The translations at Körtvélyes were nevertheless an important step in the emergence of Romanian vernacular culture, for, previously, the Transylvanian Romanians' religious and secular texts were all in Old Church Slavonic. Slavonic inscriptions can be found on the walls of cnezial churches dating from the early 1400s, and Slavonic notes, written in Cyrillic script, figure on the back of 15th-century letters of nobility granted to cnezial families. The earliest reference to the use of Slavonic language and Cyrillic script by Transylvania's Romanians dates from around 1280, in Simon Kézai's chronicle. He relates that, after the death of Attila, the Székelys sought refuge behind the mountains of Transylvania, where they lived alongside the Romanians and adopted the latter's alphabet. The obvious explanation lies in Kézai's assessment of the Romanians' Slavonic-Cyrillic texts and the Hungarians' runic writing; he was not able to read either of these, but by misconstruing the few Greek and Glagolitic characters that had appeared in the Székelys' Old Turkic runic script, he concluded that the two forms of writing were one and the same. Transylvania's Romanians had a long tradition of writing texts in Slavonic-Cyrillic, first in the monasteries, and then in the earliest known school for laymen. That school had been established by Balkan merchants at Şchei, on the outskirts of Brassó, an important centre for trade with the Levant. The earliest source to mention the school's teacher dates from 1480. The school's written language was Slavonic, but it was probably taught with some Romanian additions, for the first Romanian {1-584.} linguistic relic that can be dated accurately is a 1521 letter (in Cyrillic script) sent by a Wallachian boyar, Neacşu Lupu, from the frontier locality of Cîmpulung to people in Brassó.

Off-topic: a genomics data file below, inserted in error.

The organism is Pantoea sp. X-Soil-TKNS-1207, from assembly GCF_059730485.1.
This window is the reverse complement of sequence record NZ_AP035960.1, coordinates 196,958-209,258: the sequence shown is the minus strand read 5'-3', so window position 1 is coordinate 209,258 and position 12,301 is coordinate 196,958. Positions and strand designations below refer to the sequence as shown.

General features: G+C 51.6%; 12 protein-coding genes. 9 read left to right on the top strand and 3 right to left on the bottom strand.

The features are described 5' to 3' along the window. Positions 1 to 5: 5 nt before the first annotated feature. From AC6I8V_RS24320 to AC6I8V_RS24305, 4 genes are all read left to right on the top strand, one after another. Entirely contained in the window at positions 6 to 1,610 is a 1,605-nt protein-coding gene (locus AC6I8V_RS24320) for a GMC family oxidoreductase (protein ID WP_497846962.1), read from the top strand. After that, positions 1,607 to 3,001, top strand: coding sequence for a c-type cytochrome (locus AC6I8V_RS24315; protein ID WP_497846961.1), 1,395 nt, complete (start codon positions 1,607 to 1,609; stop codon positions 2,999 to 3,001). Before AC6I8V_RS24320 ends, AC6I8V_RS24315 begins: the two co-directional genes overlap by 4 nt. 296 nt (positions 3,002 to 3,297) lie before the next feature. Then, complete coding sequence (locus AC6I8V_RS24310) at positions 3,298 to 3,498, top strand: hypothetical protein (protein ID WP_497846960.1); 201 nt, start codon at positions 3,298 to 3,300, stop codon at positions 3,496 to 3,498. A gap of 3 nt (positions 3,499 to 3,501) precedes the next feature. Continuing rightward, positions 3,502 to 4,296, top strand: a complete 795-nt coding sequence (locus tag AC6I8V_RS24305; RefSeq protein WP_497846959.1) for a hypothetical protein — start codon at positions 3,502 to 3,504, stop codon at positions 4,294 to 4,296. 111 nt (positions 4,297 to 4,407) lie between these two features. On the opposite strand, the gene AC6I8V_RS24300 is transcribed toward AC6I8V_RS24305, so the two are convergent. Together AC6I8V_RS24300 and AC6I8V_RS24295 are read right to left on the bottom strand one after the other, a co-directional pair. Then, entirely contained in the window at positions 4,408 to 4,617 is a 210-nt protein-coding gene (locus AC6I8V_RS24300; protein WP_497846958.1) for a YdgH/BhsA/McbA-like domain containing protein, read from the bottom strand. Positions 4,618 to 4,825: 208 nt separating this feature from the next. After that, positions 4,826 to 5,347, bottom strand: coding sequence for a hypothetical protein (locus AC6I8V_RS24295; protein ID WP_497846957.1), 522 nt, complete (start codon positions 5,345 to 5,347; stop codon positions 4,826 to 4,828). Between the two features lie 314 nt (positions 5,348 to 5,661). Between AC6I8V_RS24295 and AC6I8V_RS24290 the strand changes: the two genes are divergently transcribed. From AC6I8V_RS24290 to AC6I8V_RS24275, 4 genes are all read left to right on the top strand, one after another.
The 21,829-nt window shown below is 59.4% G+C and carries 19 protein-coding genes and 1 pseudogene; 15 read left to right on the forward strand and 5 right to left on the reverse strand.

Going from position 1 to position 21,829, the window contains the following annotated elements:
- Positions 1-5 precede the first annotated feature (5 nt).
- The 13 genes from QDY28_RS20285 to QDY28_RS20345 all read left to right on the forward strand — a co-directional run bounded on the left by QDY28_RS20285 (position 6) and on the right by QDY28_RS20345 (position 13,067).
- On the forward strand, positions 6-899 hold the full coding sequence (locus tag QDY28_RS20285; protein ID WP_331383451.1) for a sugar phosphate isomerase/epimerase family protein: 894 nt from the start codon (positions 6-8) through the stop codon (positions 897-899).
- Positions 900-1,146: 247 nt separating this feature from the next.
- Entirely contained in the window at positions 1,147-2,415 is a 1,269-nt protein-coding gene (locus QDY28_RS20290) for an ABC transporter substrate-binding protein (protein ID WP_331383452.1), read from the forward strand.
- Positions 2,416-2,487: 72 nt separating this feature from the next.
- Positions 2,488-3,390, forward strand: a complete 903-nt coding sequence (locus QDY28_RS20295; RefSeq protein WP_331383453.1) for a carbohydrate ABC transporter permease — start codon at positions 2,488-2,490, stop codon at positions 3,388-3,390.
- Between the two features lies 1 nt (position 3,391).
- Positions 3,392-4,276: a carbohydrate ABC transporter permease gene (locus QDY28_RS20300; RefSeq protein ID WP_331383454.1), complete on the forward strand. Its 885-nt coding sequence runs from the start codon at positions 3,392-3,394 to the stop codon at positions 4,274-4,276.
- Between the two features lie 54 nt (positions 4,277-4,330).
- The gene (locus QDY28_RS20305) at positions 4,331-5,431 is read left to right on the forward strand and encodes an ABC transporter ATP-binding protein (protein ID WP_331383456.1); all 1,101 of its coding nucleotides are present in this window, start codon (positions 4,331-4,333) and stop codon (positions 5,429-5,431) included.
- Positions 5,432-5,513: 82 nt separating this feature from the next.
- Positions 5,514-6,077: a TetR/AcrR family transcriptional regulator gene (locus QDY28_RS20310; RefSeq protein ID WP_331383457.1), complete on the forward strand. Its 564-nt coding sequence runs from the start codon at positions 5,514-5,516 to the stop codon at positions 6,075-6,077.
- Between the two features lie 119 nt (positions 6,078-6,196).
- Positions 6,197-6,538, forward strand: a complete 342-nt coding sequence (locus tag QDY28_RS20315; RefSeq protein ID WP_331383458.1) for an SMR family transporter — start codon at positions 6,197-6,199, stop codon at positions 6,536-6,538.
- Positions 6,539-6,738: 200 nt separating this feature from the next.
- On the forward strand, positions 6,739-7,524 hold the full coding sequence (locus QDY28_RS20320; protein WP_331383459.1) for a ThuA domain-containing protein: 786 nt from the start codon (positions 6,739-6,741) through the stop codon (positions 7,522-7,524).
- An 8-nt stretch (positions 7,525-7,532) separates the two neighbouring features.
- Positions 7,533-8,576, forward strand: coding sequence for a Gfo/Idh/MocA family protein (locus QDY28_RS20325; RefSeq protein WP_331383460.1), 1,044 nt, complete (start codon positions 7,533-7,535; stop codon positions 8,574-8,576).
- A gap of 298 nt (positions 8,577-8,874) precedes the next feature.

Whatever its language, the Greek Orthodox culture of Transylvania displayed a spirit fundamentally different from that of Catholic Hungarians and Saxons. The Roman Catholic Church, dominant in Hungary, would occasionally accommodate papal urgings by attempting to convert the Romanians. It redoubled its efforts after 1204, when, as a consequence of the Fourth Crusade, the Patriarch of Constantinople formally acknowledged Papal authority; in this period, which lasted for over fifty years, the Orthodox rites were latinized. Whatever their success, the attempts at conversion were interrupted by the Mongol invasion, then renewed at the time of the Balkan conquests of Louis the Great. Then, as before, conversion efforts were driven by political considerations and aimed exclusively at the Romanian districts of Severin Province. When Miklós Lackfi, count of Zemplén and a zealous follower of the king, visited Rome in 1358, he obtained the Pope's permission to hold annual parish festivals for three churches which he had built for recently Catholicised (aliqui de novo) feudal tenants on his Romanian-inhabited estates (in medio olachorum); unfortunately, owing to distorted recording by the Papal Chancellery, the localities cannot be identified. The first reliably documented case of conversion, dating from 1366, concerns a certain Sorbán Acsvai, in the Világosvár district. Upon becoming a Catholic, he took the name István and was rewarded by the king with an additional estate (albeit one subject to the sheep tax).